The quiet leader
He won't admit it, but Mikko Koivu is having a breakout season for Minnesota
Mikko Koivu is flying under the radar, and that's just the way he likes it.
Koivu, 25, is off to a fantastic start to the NHL season, ranking fourth in the league in assists (13), and leading the Minnesota Wild in scoring with 15 points in 12 games. His best effort came on Oct. 16 when he registered a five-point night (including a franchise-tying record four assists) in a 6-2 win over the Florida Panthers
The Finnish star missed 24 games of the 2007-08 campaign after being slashed in the leg by Vancouver Canucks defenceman Mattias Ohlund, but if he can stay healthy this season and maintain this pace, he'll easily better his career-highs in goals (20), assists (34) and points (54).
Minnesota's first-round pick (No. 6 overall) in the 2001 NHL draft, Koivu is showing definite signs of developing into the two-way centre the Wild hoped he would always become with his poise, his solid play in the defensive end and his strength inside the face-off circle.
The critics all agree — Koivu is having a breakout season.
But to hear Koivu tell it, he's looked pretty average, his brilliant early-season form propped up by the fact that the Wild currently sit in first place in the Northwest Division and third overall in the Western Conference.
"When the team is winning and people look at out our point total, it makes you look pretty good even when you haven't been your best. Things are going well for the team, and for me I guess, but it's only 12 games in and there's a lot of work to do," Koivu told CBCSports.ca.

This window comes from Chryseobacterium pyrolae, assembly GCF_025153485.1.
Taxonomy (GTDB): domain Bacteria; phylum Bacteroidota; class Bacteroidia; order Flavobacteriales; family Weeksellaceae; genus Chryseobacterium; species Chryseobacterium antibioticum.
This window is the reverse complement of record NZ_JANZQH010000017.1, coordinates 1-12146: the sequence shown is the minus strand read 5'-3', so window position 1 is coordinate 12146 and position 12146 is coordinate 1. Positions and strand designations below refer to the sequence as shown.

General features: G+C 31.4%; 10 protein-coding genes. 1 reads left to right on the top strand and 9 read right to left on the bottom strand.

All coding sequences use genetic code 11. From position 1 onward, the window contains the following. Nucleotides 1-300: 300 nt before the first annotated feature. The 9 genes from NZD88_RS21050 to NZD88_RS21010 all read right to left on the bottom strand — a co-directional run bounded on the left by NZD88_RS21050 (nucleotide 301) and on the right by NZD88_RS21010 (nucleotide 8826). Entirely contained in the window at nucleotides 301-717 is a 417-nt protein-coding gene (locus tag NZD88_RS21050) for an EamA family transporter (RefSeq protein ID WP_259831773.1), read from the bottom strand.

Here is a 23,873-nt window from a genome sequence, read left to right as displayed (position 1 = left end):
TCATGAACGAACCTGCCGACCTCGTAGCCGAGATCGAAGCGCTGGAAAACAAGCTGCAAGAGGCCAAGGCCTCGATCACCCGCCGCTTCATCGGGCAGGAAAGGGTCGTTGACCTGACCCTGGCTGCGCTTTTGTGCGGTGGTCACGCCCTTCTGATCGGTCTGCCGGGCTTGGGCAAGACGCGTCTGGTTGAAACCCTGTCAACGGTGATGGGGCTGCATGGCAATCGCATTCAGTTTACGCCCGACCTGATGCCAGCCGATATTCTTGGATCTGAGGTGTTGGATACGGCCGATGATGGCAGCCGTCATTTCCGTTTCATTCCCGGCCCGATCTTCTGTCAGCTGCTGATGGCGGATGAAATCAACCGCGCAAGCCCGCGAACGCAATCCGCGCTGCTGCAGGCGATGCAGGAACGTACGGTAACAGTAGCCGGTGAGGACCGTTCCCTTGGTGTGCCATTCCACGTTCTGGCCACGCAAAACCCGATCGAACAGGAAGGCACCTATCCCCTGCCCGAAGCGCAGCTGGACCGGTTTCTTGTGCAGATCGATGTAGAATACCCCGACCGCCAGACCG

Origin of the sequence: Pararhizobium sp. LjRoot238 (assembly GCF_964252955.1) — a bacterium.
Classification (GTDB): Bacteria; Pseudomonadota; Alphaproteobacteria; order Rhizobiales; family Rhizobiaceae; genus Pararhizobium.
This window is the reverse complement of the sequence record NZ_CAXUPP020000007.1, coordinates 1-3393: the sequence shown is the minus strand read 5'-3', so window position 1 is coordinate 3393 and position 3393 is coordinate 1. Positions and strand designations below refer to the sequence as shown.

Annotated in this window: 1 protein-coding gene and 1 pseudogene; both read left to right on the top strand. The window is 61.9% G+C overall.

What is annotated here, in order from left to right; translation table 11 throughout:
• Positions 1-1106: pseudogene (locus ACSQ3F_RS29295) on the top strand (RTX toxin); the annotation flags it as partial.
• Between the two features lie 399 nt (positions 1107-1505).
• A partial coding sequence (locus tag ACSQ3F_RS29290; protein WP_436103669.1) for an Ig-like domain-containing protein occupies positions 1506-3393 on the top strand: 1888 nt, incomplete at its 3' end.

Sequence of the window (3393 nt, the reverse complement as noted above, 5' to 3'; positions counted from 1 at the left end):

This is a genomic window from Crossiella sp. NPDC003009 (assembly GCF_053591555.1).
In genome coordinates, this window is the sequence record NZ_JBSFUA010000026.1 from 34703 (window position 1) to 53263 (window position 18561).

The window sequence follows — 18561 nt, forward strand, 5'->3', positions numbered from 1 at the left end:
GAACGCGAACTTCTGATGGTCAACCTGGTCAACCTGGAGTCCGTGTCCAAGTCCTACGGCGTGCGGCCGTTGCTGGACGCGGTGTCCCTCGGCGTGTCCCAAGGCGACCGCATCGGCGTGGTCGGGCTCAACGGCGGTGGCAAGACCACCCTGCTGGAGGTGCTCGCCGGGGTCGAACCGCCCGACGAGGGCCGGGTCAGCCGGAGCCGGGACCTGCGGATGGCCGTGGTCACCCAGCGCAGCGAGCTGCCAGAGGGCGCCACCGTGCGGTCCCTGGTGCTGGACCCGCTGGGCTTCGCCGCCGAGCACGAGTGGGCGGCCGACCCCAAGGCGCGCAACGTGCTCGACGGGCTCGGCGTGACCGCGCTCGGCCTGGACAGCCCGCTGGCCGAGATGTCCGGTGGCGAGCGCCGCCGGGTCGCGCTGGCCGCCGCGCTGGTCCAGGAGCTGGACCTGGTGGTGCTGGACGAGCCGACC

Modesty aside, there's no denying the soft-spoken Koivu is playing the best hockey of his four-year NHL career.
He's also taken on more of a leadership role on the ice during a critical time for the club, especially with winger Marian Gaborik and defenceman Brent Burns sidelined with injuries, and forwards Brian Rolston and Pavol Demitra lost to free agency in the summer.
Still, the six-foot-two, 216-pound native of Turku, Finland is reticent to admit he's doing anything special or become more of a team leader.
"I'm just trying to play the way I can. I don't think I've changed anything from last season," Koivu explained.
"We lost a couple of guys in the summer and a couple of guys are hurt right now, so it might seem that way but I'm doing the same things I've always done in my career — play smart hockey. I've always tried to do that in the past, but of course I always want to get better."
Minnesota has a tradition of rotating captains on a monthly basis, and last week the club announced Koivu would wear the "C" for the second consecutive month in November. Koivu concedes it was "a big honour," but he found himself at a loss when asked what qualities he felt he had that led to him retaining the captain's armband.
"I don't know. You'd have to ask my teammates. I guess they respect what I do on the ice — that I be myself and do what comes natural to me," Koivu said.
The respect his teammates have for him will surely grow if he keeps carrying himself with the same quiet dignity and if he keeps doing "what comes natural" on the ice.